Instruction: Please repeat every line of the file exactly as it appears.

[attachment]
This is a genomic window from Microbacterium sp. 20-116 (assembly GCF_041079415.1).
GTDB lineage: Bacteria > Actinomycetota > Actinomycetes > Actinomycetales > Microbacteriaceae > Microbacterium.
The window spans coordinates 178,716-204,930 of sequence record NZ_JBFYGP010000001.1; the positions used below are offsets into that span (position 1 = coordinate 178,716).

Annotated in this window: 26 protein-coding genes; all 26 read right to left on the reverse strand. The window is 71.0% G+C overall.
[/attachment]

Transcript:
This is a genomic window from Microbacterium sp. 20-116 (assembly GCF_041079415.1).
GTDB lineage: Bacteria > Actinomycetota > Actinomycetes > Actinomycetales > Microbacteriaceae > Microbacterium.
The window spans coordinates 178,716-204,930 of sequence record NZ_JBFYGP010000001.1; the positions used below are offsets into that span (position 1 = coordinate 178,716).

Annotated in this window: 26 protein-coding genes; all 26 read right to left on the reverse strand. The window is 71.0% G+C overall.